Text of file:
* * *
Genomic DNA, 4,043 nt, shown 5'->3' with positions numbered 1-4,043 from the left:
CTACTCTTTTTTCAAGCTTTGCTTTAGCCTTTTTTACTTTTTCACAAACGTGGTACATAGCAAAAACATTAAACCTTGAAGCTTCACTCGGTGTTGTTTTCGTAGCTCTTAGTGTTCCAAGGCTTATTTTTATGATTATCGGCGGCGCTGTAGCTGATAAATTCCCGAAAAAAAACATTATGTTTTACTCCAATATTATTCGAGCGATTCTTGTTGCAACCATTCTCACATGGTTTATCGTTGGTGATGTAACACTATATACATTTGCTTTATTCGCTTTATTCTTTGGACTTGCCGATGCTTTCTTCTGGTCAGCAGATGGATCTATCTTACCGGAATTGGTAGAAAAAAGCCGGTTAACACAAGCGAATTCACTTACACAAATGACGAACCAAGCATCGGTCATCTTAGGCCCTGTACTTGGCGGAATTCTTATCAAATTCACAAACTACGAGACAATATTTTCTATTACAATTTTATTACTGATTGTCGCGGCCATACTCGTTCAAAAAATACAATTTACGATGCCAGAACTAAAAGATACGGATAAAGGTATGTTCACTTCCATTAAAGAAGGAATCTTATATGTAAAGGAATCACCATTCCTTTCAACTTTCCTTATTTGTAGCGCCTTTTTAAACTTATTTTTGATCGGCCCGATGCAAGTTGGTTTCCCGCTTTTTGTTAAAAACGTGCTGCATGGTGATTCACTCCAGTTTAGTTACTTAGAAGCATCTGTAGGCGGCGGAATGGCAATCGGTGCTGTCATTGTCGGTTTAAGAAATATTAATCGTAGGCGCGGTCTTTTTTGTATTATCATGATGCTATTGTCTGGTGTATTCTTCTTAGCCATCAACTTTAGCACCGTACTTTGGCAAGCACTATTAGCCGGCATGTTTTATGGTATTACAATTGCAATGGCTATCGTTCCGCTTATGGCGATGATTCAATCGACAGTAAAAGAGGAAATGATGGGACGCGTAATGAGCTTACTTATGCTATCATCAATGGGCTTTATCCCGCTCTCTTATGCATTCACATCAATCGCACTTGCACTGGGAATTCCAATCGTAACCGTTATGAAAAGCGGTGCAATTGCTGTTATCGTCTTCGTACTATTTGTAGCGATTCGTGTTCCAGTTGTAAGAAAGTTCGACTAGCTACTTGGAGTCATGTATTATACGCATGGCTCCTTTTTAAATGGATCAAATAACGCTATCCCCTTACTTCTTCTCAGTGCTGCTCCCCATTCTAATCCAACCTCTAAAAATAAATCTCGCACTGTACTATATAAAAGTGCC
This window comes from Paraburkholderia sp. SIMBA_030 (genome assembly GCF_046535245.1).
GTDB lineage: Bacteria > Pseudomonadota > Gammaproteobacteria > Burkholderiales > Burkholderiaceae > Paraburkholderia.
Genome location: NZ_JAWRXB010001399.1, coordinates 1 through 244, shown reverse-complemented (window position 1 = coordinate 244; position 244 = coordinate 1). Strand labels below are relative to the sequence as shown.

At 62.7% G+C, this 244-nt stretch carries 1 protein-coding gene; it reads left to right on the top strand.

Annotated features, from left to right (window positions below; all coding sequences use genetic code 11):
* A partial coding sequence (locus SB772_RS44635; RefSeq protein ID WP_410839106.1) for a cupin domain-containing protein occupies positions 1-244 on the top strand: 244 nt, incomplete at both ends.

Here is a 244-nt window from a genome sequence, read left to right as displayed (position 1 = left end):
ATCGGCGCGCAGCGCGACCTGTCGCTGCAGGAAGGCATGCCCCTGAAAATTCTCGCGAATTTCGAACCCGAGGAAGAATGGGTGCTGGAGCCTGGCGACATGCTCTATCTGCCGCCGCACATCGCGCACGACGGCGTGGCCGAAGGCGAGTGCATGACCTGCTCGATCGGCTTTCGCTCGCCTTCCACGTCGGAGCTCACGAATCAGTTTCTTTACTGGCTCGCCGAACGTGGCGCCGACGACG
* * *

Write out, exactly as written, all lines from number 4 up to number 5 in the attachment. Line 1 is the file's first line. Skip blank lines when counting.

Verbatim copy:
GTDB lineage: Bacteria > Pseudomonadota > Gammaproteobacteria > Burkholderiales > Burkholderiaceae > Paraburkholderia.
Genome location: NZ_JAWRXB010001399.1, coordinates 1 through 244, shown reverse-complemented (window position 1 = coordinate 244; position 244 = coordinate 1). Strand labels below are relative to the sequence as shown.